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A trick for keeping your electronics functional in Cold Weather

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  • A trick for keeping your electronics functional in Cold Weather

    I just got back from a parade up here in the mountains of NC my little was in. It was rather chilly, overcast, 5mph breeze, and 30F. I know for most of you in the Northern part of the country this is considered a heat wave, but for us in the south when that is the HIGH, that is 'dry' blizzard conditions:rolleyes:

    So when standing on a street waiting for your little angel to hurry the heck up (the float she was on was 3rd from the last :mad: ) you camera batteries are even less cold tolerant than you... So you don't want to miss that all important 15 secs of "Hey Daddy!!!!!" you were capturing for posterity with a cold 'graveyard dead' camera battery.

    There are actually 2 solution to this problem but are dependent on the battery type.

    1. If your device is powered by AA's then simply switch them out to Energizers Lithium AA batteries. These batteries work very well in the cold. ALL my gear in my BOB/GHB has lithiums in them (if available), because these don't leak like alkalines, and their shelf life is greater! Only downside is MORE expensive, but what is more expensive the cost of the batteries??? Or the item being useless when you need it???

    2. Hot Hands 2 hand warmers (http://www.heatmax.com/HotHands/index.htm ). I came up with this technique on a camping trip in the Natahala National Forest. Our ham radios were powered by rechargeable NiMh batteries, but when subjected to below freezing temps, the batteries couldn't take it and they would shut down. Cold and rechargeable batteries don't mix in my experience, so some way was need to keep the battery warm so we could use the darn things! We had a crap load of hot hand hand warmers so stuck these in the radio pouches to keep our radios working. They work EXTREMELY well at this and we got through the trip. No fumes and no fuel or mess. Thin enough to fit in pouches or be temporarily taped/rubber banded to the back of cameras,camcorders, GPS units, ham radios, etc. They also do not get too hot (130F) but you should make sure that your electronics don't super heat by monitoring them while using the hot hands.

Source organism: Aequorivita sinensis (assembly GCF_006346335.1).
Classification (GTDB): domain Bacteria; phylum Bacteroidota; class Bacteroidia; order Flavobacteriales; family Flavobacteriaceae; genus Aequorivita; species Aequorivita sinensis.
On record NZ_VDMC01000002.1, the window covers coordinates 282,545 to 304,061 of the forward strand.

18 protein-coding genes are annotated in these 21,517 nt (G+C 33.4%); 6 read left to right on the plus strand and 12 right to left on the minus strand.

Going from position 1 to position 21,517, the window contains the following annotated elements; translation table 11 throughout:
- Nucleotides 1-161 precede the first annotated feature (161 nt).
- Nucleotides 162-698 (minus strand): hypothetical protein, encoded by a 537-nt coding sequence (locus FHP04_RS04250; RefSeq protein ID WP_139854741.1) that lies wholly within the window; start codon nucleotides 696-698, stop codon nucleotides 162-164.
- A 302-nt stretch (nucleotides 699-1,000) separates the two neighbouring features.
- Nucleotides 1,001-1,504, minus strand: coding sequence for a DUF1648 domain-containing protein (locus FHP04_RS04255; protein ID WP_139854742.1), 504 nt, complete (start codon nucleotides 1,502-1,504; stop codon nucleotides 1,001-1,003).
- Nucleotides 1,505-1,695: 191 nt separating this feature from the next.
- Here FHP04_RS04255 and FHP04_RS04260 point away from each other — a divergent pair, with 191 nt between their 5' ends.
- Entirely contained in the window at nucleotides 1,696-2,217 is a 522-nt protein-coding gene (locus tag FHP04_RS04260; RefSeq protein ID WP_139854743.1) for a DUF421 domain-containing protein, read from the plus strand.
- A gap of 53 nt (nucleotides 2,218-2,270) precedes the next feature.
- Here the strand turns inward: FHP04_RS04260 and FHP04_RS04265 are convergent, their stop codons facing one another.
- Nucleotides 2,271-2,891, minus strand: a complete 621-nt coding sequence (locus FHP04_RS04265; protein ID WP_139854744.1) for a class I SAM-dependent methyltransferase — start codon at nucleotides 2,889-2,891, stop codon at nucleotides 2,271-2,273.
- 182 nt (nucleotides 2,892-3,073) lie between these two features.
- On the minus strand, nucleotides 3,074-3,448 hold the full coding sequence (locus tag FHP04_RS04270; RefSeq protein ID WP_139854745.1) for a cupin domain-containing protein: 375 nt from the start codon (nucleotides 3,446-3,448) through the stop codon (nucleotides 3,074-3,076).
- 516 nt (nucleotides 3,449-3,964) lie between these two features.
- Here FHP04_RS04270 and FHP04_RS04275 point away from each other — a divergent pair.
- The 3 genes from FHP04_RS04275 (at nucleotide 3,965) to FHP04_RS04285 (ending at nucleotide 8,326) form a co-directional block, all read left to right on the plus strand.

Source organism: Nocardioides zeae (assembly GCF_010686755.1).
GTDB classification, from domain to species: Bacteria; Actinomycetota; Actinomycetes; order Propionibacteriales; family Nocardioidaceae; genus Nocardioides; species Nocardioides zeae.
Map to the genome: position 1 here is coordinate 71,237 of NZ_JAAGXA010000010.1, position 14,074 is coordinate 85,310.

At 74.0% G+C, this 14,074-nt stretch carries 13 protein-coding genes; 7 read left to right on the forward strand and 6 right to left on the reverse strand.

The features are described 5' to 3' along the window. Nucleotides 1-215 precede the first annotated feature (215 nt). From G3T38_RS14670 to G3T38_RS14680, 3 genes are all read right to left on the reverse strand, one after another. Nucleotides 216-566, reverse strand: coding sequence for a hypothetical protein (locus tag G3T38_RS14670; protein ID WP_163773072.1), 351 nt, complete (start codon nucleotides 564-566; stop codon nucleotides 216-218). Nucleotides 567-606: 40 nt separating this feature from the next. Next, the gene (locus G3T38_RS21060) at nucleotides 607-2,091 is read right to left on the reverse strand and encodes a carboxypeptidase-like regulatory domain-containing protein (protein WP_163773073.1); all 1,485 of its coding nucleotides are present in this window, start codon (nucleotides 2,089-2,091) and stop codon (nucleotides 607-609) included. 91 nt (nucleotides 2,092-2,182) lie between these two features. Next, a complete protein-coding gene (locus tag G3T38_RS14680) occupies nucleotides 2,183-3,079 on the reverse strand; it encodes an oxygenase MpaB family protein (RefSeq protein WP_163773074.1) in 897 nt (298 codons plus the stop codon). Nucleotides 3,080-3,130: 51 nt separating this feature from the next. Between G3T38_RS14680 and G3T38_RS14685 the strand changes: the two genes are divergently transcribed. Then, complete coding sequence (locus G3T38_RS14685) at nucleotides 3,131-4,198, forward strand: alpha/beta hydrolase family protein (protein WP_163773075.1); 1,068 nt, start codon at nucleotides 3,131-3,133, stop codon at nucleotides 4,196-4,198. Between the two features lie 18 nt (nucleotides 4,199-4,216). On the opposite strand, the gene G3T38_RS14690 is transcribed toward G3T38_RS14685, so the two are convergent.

Just something you need to consider when working outside in the cold and expect your electronics to do the same...

    That is what I used to get the video camera to record those 'precious moments' today!
    Last edited by Zombie Axe; 12-06-2008, 10:40 AM.
    73

    later,
    ZA

    Someday someone may kill you with your own gun, but they should have to
    beat you to death with it because it is empty.

    The faster you finish the fight, the less shot you will get.


  • #2
    great suggestions man

    Also if u ever have batteries u absolutely have to get some juice out of emergency type situation, and they are not putting out enough due to the cold, you can put them under your armpits or in a pocket close to your body for awhile.
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